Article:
Veterans Raffle a losing ticket

Washington’s Lottery officials sent a press release Monday announcing that the 2012 Veterans Raffle did not pay off. It did for one $1 million winner, 30 who won $1,000 and 100 who won $100. The Veterans Innovation Program, which provides education, training, employment, medical care, and counseling to National Guard, Reserve and active duty veterans and their families, will see nothing from it.

In fact, Washington’s Lottery is expected to take a $340,000 hit, and according to the release it can’t take money from elsewhere and give it to the charity.

Participants paid $10 per ticket for the Veterans Innovation Program fundraiser that ran from Veteran’s Day to New Year’s Day. With just under 128,000 tickets sold, that wasn’t enough to handle payouts and costs. The lottery agency is self-funding, so no tax dollars were lost, the agency announced.

The press release follows

Subject: MEDIA ALERT: Statement Regarding Washington’s Lottery 2012 Veterans Raffle Results

The following statement is being sent on behalf of Washington’s Lottery:

Friday, January 25, 2013: Washington’s Lottery announced results of the 2012 Veterans Raffle. The Veterans Raffle ran from Veterans Day, November 11, 2012, to January 1, 2013. Out of 200,000 tickets available, 127,924 tickets (or 63.96%) were sold. Washington’s Lottery expects to award a total of 141 prizes totaling $1,040,000 to Washingtonians across the state. As of today, the $1 million prize has been claimed, as well as 25 of the 30 $1,000 prizes and 92 of the 100, $100 prizes.

Washington’s Lottery is disappointed that more tickets weren’t sold this year. After careful reconciliation of expenses associated with the Veterans Raffle, including winning payouts, Washington’s Lottery expects to incur a loss of approximately $340,000. Washington’s Lottery is a completely self-funded agency, so no taxpayer dollars were used to purchase advertising or sponsor any other promotional activity for the Veterans Raffle.

Directed by state legislators, Washington’s Lottery contributions to the Veterans Innovation Program are contingent upon ticket sales and total program costs. In circumstances like this, where the Lottery fails to break even, the agency is prohibited by law from making a contribution to the program.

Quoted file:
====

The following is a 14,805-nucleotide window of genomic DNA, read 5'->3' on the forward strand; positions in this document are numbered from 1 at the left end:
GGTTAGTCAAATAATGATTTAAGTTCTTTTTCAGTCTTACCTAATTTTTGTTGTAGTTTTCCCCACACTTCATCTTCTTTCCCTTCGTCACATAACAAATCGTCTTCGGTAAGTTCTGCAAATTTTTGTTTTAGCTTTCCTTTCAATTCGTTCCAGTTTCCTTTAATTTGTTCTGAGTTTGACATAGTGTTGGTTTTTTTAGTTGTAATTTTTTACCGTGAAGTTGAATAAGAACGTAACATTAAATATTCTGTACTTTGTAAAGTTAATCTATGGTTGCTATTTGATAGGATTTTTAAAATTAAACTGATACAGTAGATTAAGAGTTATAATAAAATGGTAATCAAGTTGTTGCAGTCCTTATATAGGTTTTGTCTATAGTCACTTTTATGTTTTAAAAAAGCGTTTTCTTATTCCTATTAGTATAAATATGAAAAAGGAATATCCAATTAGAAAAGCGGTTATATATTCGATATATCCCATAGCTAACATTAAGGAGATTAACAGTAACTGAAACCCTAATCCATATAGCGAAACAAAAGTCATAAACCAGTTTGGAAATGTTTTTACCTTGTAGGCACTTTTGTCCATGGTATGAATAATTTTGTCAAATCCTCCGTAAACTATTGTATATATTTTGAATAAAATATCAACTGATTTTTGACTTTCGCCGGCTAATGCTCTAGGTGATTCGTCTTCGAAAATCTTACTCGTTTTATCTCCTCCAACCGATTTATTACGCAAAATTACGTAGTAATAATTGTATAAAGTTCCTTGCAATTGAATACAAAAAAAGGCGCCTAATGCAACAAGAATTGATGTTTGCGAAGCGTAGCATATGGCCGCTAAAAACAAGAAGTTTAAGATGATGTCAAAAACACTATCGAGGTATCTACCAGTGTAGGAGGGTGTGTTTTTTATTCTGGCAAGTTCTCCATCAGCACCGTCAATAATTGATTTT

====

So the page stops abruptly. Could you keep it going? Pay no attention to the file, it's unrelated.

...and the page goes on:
Washington’s Lottery strongly believes in the Veterans Innovations Program and will continue to work closely with both state legislators and the State Department of Veterans Affairs to explore alternative opportunities to fund this important program and ensure its sustainability.

5 thoughts on “Veterans Raffle a losing ticket

  1. 127,924 tickets sold at $10 each equals $1,279,240, less 141 prizes totaling $1,040,000, means there should be a net profit of $239,240. How exactly are they coming up with being $340,000 in the hole? If the Washington Lottery is operating in the red, maybe the state should consider getting rid of it.

  2. I played the raffle because it was for Veterans specifically. After the posting of wrong winning numbers, excessive time to actually post winning numbers, and very little advertising I will not buy raffle tickets again for any cause. I would rather give $10 directly to a Veterans organization.

    This did not fill me full of confidence in the Washington Lottery officials ability to run a clean system. Talk about a no confidence vote.

  3. I did not buy a ticket this time.
    The previous veterans lottery ticket game was a better play.

    True, it had no 1 million dollar grand prize
    But the twenty (20) $50,000 prizes, generated more interest.
    It still did not sell out.

    But it was much closer to selling out and the state got to keep the winnings from unsold winning tickets.


    You seemed to have forgetten that the Lottery pays for the design, printing, TV and Radio advertising, shipping, computer processing of the final outcome and, of course, the taxes on any lottery game.

    The Lottery may be the only State program, that operates in the Black.

    This is a story, because it did not this time.

  4. I would say there was a major lack of advertising. Can’t say that I even saw anything about this in the newspaper let alone any place else that had the tickets. If there was a single article, there should have been several more to remind people.

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